Axial specification in mice: ten years of advances and controversies
Department of Cell Biology
Animals; Blastocyst; Body Patterning; Cell Polarity; Embryo Implantation; Embryo, Mammalian; Embryonic Development; Endoderm; Female; Gastrula; Mice; Models, Biological; Morphogenesis; Morula; Pregnancy; Primitive Streak; Zygote
The definitive axes of the mouse embryo can be unequivocally identified in embryos dissected at 5.5 days of gestation. However, how and when are these axes established remains an open question. At pre-implantation stages, different approaches have been aimed at determining if events occurring in the zygote influence the geometrical arrangement of the blastocyst. An intense debate has focused on whether the mouse embryo is a pre-patterned or a regulative structure. At post-implantation stages, the efforts have been concentrated in understanding how extra-embryonic tissues affect the formation of the primitive streak, the caudal marker of the anteroposterior axis. Here I summarize the last 10 years of research in this field.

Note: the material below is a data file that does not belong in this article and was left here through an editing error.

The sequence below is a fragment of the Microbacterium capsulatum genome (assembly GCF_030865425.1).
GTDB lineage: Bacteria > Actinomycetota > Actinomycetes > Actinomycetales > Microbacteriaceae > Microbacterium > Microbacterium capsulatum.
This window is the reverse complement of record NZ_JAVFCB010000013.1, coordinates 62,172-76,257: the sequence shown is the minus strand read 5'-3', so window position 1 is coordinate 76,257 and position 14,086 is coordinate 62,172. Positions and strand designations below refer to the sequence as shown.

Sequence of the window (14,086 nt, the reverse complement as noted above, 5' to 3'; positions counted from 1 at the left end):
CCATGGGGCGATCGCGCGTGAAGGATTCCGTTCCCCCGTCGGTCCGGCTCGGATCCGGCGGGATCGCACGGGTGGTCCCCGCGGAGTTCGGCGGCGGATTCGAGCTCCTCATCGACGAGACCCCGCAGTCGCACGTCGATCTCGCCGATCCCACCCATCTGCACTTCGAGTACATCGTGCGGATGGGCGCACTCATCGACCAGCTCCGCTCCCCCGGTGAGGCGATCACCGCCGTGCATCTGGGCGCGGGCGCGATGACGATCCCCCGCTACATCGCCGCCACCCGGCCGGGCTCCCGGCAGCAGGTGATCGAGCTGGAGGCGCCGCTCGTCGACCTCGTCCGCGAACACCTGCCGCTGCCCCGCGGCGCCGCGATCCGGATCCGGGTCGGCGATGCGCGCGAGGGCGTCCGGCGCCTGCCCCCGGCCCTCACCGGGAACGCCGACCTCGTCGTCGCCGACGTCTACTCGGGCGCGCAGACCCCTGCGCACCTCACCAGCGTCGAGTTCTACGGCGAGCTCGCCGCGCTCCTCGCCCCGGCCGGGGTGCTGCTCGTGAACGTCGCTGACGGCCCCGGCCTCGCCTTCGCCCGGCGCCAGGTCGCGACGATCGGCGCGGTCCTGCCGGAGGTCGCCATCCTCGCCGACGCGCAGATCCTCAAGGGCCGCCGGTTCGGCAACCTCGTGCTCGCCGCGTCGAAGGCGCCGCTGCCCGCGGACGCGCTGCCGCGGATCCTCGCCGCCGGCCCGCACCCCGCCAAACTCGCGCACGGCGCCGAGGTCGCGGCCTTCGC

DOI of Published Version
J Cell Physiol. 2007 Dec;213(3):654-60. Link to article on publisher's site
Journal of cellular physiology
Rivera-Pérez JA. (2007). Axial specification in mice: ten years of advances and controversies. Rivera Lab Publications. https://doi.org/10.1002/jcp.21292. Retrieved from https://escholarship.umassmed.edu/rivera/3